3. I have the good fortune of having an amazing group of friends who can support me too. But remember that we create our own luck by working hard to be available to opportunities as they arise. I’ve spent years getting to know most of the people I mentioned here, and countless others. I’ve spent years producing valuable work, and supporting them when they need my help. Just this Saturday, I spent five hours of my free time implementing a cute HTML5 physics simulation for a friend of mine who was out of his coding element. That guy is an amazing graphic designer. It’ll be pretty “lucky” to have him around when I need some help with visual work, won’t it?

I won’t be sharing the shitty video with you, but I will show those very talented friends of mine, who can catch mistakes that I don’t know about already. I’m going to use what I’ve learned about my studio to rearrange and improve the lighting. Based on my hands-on experience with the audio workflow, I’m going to head back to Guitar Center yet again and pick up a boom mic that can plug into my camera.

I worked hard to produce something, instead of nothing, and I’m using that learning experience as a building block toward producing success. That’s what I write about here week after week, and that’s what I’m doing. That’s why this post, even though it isn’t what I planned, is a success.


  1. RJ Ryan ()

    I’m really enjoying the theme you’re on right now — how to deal with failure and its associated emotions (fear, pain).

    The line of reasoning in this post, essentially that had you not tried, you
    a) wouldn’t have the real video you have now (a ‘failure’, but a failure that exists)
    b) wouldn’t have the expectation of a better video in the future

    My main worry is that your brain can warp this line of reasoning into a rationalization for why you need to keep going. When doing projects and building startups, an important component is to know when to recognize a dead-end for what it is and move on. I’m worried, at least in one of my current projects, that I’m at that point. After a year or so of progress, I’m now faced with a series of failures, and I’m pretty uncertain about whether to cut my losses and move on, or to keep pushing forward. It’s easy when you have a clear set of next-steps to follow (in this case, improve the lighting setup, get a boom mic that integrates with the camera, etc.) but oftentimes it isn’t so clear. This leads to uncertainty, which leads to fear, which distorts perception. It’s hard to know what to do when you take for granted that your brain is working against you.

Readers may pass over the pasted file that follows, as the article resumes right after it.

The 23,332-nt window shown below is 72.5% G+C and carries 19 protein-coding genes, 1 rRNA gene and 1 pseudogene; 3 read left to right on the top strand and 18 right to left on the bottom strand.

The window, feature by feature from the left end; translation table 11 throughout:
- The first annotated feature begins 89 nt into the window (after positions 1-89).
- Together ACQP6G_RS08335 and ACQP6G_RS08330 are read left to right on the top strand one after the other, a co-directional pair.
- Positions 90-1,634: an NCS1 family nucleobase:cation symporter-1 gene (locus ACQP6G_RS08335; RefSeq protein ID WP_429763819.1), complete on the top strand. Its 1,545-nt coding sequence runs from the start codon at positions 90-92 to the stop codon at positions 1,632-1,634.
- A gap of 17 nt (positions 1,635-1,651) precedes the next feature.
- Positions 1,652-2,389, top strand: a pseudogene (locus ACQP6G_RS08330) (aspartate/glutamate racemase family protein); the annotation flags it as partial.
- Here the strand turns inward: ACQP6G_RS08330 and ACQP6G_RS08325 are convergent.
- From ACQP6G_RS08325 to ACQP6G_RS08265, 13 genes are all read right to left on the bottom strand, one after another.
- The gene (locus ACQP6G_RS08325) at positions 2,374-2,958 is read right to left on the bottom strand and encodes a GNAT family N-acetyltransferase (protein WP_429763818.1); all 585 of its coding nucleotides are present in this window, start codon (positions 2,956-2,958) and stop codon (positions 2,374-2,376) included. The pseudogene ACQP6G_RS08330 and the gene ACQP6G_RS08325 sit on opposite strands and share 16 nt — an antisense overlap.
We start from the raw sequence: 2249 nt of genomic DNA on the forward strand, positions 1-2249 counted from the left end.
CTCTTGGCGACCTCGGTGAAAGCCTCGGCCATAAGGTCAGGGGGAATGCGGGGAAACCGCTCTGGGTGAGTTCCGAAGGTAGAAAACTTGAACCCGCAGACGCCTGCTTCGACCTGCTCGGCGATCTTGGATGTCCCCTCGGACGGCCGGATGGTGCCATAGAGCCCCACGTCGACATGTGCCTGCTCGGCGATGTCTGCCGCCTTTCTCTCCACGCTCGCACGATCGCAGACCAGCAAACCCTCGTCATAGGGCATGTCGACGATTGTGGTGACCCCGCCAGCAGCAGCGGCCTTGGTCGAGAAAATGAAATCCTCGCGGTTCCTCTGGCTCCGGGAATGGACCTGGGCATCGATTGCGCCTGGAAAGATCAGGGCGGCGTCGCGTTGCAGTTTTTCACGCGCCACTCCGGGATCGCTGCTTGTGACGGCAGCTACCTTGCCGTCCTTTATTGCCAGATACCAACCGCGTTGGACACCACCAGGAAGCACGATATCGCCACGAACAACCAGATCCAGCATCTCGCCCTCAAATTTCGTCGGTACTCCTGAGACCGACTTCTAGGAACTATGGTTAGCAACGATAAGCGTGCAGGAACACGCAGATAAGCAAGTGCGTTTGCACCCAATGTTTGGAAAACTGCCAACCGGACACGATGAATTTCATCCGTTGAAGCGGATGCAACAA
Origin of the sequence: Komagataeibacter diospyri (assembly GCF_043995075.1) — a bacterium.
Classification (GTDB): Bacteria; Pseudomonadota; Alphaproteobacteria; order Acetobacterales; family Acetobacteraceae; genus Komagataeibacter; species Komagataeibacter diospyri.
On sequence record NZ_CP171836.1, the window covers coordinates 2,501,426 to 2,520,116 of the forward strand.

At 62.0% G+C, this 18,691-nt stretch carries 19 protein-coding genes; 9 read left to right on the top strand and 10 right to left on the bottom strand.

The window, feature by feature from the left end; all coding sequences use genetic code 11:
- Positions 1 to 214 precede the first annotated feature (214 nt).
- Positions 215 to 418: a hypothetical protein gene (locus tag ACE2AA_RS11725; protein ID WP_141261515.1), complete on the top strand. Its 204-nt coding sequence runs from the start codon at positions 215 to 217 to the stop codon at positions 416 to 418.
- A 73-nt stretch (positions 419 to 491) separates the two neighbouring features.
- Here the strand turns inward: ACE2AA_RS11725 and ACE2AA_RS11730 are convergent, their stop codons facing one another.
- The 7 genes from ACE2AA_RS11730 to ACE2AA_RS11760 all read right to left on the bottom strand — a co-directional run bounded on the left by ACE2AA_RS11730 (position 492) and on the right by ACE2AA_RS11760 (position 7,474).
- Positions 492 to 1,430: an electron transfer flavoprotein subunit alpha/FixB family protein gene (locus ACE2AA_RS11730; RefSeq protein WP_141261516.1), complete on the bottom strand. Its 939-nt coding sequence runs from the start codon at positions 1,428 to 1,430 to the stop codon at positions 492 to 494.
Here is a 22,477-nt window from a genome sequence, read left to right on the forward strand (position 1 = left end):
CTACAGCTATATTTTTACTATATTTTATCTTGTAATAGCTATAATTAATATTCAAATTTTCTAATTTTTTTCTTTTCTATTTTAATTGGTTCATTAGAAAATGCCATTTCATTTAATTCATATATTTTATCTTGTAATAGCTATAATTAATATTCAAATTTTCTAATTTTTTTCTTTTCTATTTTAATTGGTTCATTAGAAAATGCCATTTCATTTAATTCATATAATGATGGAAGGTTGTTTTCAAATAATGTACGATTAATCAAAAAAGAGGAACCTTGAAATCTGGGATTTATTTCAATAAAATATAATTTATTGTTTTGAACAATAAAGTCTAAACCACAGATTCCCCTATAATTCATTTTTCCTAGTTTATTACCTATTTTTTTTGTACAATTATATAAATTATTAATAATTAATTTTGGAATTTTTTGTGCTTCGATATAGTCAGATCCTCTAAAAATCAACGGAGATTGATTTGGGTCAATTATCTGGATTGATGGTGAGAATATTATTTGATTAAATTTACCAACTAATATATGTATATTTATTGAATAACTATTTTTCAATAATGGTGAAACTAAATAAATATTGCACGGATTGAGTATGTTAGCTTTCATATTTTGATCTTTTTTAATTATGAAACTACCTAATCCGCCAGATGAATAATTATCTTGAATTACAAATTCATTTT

Thanks for the thought-provoking post,
    RJ Ryan (Reply)

    • Pete ()

      Excellent point RJ. It’s something I’ve been thinking about, actually.

      In my Improv essay I talked about just trying stuff, going for it, and committing to the course. When I wrote it, I knew that could have dangerous consequences just like what you describe.

      In Improv, you only have to commit until the end of the scene essentially, and they are generally short. You try something, and you know when you’re off the hook from it.

      In life, YOU decide if you’re still in the scene or if it’s over.

      The thing is that in improv, the director yells “scene” to end the scene, BUT everyone on stage pretty much has an intuition for when the scene ends, even before the director calls it.

      So that tells me that if you’re an experienced improv player, or entrepreneur, or software dev, you know when to call it a scene and move onto the next one.

      A fundamental point is that to BECOME experienced you have to play scenes, start businesses, write software, whatever, and you have to do it a lot. Not just one long scene, but lots and lots and lots of scenes. You have to watch scenes, and participate in scenes, and critique scenes, and read about scenes, and talk to other players and everything. Then you get that gut instinct about what smells like a good scene, and when that scene is over.

      Still though, with all that, sometimes–just sometimes–you get so wrapped in the scene you’re playing, and character you’re in, that you should be thinking “aaaand scene,” but you’re too busy bailing milk out of the basement to realize you’ve lost the audience.

      That’s when it’s good to have a director that you trust to call it.

      So maybe that’s a call for mentors? Or maybe for a strong peer network? I don’t know, I haven’t written that essay yet 8) (Reply)